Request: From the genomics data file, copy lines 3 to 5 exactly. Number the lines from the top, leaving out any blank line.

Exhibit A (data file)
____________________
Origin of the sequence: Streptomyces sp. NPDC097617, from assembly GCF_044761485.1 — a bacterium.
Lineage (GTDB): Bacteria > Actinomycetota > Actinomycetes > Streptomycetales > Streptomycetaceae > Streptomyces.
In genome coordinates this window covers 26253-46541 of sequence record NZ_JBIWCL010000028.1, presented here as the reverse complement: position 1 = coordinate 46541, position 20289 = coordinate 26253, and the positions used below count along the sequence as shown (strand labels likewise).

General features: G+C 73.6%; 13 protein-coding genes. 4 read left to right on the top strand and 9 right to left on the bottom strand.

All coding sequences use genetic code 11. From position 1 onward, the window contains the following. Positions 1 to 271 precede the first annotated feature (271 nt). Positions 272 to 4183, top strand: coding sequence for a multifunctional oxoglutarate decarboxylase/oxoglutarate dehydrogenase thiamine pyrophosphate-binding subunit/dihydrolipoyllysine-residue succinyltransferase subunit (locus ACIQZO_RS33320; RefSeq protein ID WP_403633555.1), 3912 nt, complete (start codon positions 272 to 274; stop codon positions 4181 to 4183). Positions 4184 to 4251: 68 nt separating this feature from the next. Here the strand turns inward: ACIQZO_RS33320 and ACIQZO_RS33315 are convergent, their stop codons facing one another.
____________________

In genome coordinates this window covers 26253-46541 of sequence record NZ_JBIWCL010000028.1, presented here as the reverse complement: position 1 = coordinate 46541, position 20289 = coordinate 26253, and the positions used below count along the sequence as shown (strand labels likewise).

General features: G+C 73.6%; 13 protein-coding genes. 4 read left to right on the top strand and 9 right to left on the bottom strand.

All coding sequences use genetic code 11. From position 1 onward, the window contains the following. Positions 1 to 271 precede the first annotated feature (271 nt). Positions 272 to 4183, top strand: coding sequence for a multifunctional oxoglutarate decarboxylase/oxoglutarate dehydrogenase thiamine pyrophosphate-binding subunit/dihydrolipoyllysine-residue succinyltransferase subunit (locus ACIQZO_RS33320; RefSeq protein ID WP_403633555.1), 3912 nt, complete (start codon positions 272 to 274; stop codon positions 4181 to 4183). Positions 4184 to 4251: 68 nt separating this feature from the next. Here the strand turns inward: ACIQZO_RS33320 and ACIQZO_RS33315 are convergent, their stop codons facing one another.